Living in a house on land or on a boat in an anchorage, or a marina, or even doing daytime cruising is one reality. Doing a long passage is a very different reality. For seven to 30 days, you become a different person, with altered goals, to achieve the result of getting somewhere. There is no Internet, no TV, no news, no connection with the outside world, no going out, no running to the store, no changing your plans on what you’ll do for the day.
Instead, the long passage reality is one of observation, acceptance, patience, teamwork, nature’s forces and delights, survival, fundamentals of eating, sleeping, washing, and quiet peaceful freedom. There is nowhere to go other than where you’re headed. There is nothing to do other than make sure you’re safe and on course.
The benefits of living another reality are many – when you return to normal life you might find it more accommodating than originally thought. Taking a break from your reality gives you more clarity and perspective. A different reality will expand you and help you grow as a person – you’ll gain confidence, tenacity, patience, resilience, and many more qualities.
The lessons learned and the person you become by doing a long sailing passage are priceless. How do you think you would change? Who would you become? How would your life change from then on?
5. Gaining Wisdom (rather than knowledge)
Watching sailing videos, reading about cruiser adventures, and even this article will only give you knowledge about sailing and the incredible fulfillment it can provide. The impact on you is vicarious – you’re living life through someone else. You’re dreaming about what it might be like but not actually feeling it for yourself.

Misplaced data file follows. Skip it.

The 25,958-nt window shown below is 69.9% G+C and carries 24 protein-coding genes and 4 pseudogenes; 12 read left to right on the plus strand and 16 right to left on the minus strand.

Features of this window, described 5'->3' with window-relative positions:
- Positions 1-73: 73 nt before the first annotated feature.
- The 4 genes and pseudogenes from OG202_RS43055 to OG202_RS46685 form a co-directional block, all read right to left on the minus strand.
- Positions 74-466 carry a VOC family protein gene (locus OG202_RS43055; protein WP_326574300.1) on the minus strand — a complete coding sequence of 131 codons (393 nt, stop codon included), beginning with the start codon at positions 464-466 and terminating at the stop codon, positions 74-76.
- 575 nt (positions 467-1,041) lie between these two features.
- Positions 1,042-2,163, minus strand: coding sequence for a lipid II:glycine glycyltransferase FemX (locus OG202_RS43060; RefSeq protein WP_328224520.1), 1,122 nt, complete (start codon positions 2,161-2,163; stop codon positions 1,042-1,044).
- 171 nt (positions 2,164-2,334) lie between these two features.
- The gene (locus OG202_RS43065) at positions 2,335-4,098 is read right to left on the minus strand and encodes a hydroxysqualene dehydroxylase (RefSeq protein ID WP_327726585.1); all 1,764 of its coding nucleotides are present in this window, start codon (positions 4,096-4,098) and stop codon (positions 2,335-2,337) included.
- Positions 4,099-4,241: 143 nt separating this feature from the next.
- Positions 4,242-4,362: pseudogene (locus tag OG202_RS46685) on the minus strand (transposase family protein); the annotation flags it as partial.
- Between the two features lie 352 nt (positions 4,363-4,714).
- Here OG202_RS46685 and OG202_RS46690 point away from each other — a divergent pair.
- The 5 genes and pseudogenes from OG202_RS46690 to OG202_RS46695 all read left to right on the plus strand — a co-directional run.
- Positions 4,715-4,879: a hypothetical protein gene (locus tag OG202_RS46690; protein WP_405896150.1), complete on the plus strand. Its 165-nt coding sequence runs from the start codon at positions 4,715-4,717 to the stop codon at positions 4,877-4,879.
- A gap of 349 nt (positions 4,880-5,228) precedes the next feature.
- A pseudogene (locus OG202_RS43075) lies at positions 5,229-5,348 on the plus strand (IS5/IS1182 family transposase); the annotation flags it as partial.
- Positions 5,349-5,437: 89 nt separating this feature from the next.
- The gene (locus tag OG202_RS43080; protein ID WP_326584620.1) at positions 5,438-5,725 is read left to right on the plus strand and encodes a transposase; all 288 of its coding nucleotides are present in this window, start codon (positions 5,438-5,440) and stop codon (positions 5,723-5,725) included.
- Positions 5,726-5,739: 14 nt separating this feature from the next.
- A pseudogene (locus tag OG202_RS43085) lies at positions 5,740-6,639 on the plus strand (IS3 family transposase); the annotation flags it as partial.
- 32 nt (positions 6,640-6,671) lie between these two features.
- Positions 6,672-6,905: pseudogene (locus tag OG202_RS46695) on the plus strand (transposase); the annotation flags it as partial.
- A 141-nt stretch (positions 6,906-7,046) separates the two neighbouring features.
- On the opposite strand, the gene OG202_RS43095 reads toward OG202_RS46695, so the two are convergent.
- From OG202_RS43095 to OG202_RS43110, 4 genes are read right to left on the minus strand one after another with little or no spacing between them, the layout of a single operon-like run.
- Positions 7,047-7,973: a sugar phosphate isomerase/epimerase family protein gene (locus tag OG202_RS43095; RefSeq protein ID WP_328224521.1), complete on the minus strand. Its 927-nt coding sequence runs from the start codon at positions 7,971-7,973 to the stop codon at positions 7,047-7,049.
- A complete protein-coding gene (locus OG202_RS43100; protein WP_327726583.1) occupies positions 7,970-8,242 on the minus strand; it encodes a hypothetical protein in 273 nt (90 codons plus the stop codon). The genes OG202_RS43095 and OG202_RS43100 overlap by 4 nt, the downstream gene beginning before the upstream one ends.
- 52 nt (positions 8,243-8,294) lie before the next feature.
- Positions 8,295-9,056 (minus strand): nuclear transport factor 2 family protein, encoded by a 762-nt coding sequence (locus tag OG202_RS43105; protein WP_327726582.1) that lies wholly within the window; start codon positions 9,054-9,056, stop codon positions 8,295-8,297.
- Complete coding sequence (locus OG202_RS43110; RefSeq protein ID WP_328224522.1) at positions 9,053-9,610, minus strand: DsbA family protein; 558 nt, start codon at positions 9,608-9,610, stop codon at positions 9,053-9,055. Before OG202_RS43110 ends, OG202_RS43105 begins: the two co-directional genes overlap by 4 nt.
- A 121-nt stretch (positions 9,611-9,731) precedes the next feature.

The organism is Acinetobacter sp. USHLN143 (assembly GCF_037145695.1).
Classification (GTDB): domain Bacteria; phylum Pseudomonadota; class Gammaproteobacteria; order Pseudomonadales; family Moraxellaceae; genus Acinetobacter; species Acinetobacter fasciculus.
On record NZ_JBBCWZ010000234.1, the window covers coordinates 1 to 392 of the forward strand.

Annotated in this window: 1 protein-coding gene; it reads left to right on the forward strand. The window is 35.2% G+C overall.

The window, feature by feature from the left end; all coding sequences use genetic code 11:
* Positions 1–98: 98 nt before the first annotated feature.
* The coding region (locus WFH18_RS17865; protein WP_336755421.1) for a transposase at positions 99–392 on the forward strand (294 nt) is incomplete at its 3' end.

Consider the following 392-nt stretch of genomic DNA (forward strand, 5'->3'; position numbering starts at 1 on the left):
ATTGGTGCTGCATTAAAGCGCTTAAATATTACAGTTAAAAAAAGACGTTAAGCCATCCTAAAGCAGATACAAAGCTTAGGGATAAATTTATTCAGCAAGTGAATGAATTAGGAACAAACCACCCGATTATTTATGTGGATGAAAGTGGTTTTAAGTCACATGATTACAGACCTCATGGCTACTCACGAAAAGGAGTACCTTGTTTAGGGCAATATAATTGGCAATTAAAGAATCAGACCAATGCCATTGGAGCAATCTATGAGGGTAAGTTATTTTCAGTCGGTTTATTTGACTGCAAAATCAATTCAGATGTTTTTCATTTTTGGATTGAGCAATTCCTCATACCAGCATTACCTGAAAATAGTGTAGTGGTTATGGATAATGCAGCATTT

The benefit of gaining wisdom about sailing long passages is that you no longer will call yourself a dreamer or someone that doesn’t go for it. You’ll be able to call yourself a sailor.
“Knowledge, you may get from books but wisdom is trapped within you, release it.” Ismat Ahmed Shaikh
6. Awe at the Night Sky
The first time you look up during a clear night sail, especially if the moon is absent, you’ll feel an immense rush of wonderment and awe. Some people report feeling small and insignificant but a part of something big. Others say they feel deep respect, humility, and a never-felt-before connection with all that is. Witnessing the night sky from the middle of an ocean is breathtaking, heart-expanding, and one of the many magical miracles sailors get to experience. No movie, planetarium, virtual reality headset, or land-based sky-gazing can compare to the open ocean panorama of the night sky.
How often do you get together with a group of people and spend most of your waking hours with them sharing, supporting, and getting to know them better? When on a long sailing passage your crew members become your family – oftentimes, it’s the family you wished you always had.
“The joy is in the getting there. The beginning years of starting your business, the camaraderie when you’re in the pit together, are the best years of your life. So rather than being so focused on when you get big and powerful, if you can just get the juice out of that…don’t miss it.” Barbara Corcoran.
Sailing a long passage is juicy. It’s going back to not being an expert, not knowing it all, and having to rely on yourself and your crew members to get something done.